And since education policy is made at a local level across the United States, it’s only as good as the weakest link in the chain.

    1. R. Hamilton says:

      Here’s the thing: while some standardization of educational policy might be desirable, needs vary by locality, and the federal government has NO authority to do anything more than encourage standardization (10th Amendment!), nor should it.

      Government, especially at the national level, should NOT even attempt to solve every problem.

      In some situations (not just education), I think that IF it could be clearly non-political (or at least with no majority allowed, i.e. equal number of R’s and D’s), the federal government could serve as a neutral clearing house for states to negotiate standards among themselves – provided it took not only a majority of states AND of their population, but a representative sample of urban, suburban, rural, challenged, privileged, or other distinct need/service communities, to reach a consensus – and that redistribution between states was somewhere between nonexistent and optional. And that any (for example) teacher’s union presence was at least matched by the presence of a very miserly taxpayer advocacy group.

      Those with wealthy parents, IF the parents AND (as they get older) the children both have some drive, WILL have advantages. That’s a given, and the notion that it’s unfair that some have advantages that many have to less degree and some don’t have at all, is just not realistic. I don’t have a problem with INITIAL accommodation to the particular needs of subcultures, etc – but there should in the long run be only ONE culture, and after the initial adjustment, it shouldn’t matter if (for example) a word problem involves a rural or urban scenario; the abstraction of the problem is the point, not the trappings. Likewise, there’s probably one primary technique taught for solving certain problems; but valid alternatives exist, and some alternatives work better for some people (the shortcuts I do for mental arithmetic can be convoluted, and I’ve never even studied the Trachtenberg System, although I might – being nearly as fast as a calculator even with big numbers would be fun). However, those who think it unfair that a correct answer obtained by SOME valid method (or even a specific method sometimes) is required, are NOT doing a service to those they shield. Results are ALL that you’re going to get paid for one day; the market doesn’t reward people for being victims; if anything, victims carry an “exploit me” sign, and the market is closer to reality than politics, let alone political correctness.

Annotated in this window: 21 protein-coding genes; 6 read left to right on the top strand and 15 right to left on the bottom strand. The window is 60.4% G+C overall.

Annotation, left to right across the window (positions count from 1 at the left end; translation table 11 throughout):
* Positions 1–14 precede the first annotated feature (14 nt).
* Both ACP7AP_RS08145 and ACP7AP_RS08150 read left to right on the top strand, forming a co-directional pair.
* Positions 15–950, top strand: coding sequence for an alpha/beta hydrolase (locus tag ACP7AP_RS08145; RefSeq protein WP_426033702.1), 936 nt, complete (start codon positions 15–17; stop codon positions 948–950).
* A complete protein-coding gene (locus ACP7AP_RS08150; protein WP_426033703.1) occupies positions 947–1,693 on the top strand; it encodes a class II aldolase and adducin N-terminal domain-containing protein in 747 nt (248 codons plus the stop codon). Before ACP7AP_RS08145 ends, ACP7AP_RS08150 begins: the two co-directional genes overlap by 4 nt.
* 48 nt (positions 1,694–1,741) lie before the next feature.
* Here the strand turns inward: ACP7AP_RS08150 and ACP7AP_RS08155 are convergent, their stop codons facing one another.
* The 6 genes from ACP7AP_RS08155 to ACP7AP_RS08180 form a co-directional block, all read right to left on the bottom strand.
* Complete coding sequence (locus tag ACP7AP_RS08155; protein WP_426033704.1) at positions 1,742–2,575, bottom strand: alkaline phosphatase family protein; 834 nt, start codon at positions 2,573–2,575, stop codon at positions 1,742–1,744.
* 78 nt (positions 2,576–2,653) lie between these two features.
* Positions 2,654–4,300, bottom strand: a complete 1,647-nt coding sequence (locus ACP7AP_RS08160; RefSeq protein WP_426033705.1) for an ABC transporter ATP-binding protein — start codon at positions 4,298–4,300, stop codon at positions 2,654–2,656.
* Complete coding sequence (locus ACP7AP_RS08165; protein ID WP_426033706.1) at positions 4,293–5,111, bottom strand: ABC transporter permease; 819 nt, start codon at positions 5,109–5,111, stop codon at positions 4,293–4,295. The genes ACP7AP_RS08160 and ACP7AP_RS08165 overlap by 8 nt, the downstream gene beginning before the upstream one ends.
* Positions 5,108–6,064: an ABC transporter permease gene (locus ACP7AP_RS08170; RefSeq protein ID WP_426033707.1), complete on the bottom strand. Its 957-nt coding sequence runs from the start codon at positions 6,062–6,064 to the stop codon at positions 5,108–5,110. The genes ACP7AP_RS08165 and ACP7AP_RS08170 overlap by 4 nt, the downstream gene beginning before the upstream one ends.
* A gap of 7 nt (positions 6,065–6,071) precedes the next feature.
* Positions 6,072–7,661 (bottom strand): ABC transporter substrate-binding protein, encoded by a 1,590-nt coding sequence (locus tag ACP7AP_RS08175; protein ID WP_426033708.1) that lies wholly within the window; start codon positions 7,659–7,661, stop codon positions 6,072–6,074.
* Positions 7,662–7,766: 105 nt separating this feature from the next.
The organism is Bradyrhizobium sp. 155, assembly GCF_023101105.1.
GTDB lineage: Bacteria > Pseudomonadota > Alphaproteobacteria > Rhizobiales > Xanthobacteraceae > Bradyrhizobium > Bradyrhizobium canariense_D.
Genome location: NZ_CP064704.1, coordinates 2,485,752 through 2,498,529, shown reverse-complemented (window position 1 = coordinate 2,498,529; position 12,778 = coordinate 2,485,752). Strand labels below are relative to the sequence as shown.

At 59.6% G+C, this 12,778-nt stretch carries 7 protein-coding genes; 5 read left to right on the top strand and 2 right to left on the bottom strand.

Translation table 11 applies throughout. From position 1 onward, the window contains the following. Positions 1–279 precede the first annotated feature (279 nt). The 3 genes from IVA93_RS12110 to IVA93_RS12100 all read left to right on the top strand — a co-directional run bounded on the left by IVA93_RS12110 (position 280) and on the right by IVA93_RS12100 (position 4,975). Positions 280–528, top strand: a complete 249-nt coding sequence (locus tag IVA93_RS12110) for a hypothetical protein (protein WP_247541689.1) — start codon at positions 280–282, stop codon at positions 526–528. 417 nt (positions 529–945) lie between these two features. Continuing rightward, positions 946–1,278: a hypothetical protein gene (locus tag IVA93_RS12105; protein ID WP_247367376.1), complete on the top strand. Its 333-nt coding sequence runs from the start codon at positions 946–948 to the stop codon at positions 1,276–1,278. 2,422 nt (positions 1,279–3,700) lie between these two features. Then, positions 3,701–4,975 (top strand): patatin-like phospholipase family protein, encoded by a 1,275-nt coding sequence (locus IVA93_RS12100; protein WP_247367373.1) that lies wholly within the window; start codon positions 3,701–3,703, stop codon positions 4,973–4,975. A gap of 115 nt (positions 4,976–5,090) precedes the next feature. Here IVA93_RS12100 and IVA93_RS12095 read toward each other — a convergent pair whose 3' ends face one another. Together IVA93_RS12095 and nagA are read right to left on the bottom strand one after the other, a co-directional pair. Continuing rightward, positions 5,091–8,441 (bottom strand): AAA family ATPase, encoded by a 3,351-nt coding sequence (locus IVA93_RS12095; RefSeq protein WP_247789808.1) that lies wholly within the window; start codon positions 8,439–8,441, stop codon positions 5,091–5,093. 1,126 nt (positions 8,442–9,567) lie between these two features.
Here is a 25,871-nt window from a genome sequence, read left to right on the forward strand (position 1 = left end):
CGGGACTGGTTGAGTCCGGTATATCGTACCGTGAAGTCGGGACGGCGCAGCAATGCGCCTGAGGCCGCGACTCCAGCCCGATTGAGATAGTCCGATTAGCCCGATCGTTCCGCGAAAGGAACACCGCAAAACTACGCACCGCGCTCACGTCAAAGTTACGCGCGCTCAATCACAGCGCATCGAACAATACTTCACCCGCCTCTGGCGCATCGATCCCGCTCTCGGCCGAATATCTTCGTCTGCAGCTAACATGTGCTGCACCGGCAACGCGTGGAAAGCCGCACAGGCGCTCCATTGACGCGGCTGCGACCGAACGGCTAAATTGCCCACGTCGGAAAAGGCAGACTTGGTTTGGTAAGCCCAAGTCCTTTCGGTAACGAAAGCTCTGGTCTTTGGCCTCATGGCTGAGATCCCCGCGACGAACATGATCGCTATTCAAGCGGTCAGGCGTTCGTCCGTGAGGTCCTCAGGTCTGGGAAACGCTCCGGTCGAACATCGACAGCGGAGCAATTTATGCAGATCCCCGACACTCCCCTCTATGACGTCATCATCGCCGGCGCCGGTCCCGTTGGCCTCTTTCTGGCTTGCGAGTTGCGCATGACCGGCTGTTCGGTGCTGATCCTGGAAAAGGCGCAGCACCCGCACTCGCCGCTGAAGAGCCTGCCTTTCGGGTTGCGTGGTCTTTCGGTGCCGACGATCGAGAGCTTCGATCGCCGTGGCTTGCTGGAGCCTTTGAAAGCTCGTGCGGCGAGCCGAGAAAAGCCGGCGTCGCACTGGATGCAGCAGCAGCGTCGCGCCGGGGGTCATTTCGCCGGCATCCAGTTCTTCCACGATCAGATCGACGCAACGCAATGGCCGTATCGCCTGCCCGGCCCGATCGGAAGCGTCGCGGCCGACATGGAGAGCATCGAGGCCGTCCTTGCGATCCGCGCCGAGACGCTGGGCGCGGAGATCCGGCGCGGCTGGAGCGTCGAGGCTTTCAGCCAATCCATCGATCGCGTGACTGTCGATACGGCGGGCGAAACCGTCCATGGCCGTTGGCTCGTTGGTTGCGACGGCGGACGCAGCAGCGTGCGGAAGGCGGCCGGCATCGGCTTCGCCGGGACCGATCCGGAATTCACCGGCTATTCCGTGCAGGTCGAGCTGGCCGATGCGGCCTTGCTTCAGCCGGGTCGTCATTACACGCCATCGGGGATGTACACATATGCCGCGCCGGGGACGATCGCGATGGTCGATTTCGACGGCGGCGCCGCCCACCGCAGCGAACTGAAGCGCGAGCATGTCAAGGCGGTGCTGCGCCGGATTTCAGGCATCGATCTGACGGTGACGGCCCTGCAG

1. Postagoras says:

        I actually agree with you about trying to solve political problems at the most local level first.
        But, I can’t think of any Federal Government program that met your criteria, including the Declaration Of Independence.
        Obviously your real goal is to perpetuate shitty local education wherever it exists. Tough luck, folks that live in a poor neighborhoods and work multiple minimum wage jobs, R. Hamilton says your kids deserve a poorly-funded, crappy public school.
        And for those rich folks that have well-funded public schools, R. Hamilton says that your kids deserve it, as well.
        The only subculture that R. Hamilton thinks is deserving is the rich subculture.
        R. Hamilton, stalwart defender of “Thems that has, gets.”

        1. R. Hamilton says:

          I think those who are needy whether educationally or otherwise are the FIRST ones responsible for their need. Those who are able to help and concerned about the needy enough to voluntarily help are the second ones responsible. Everyone else is 0.0% responsible, and Darwin Awards should be expedited for everyone who riots.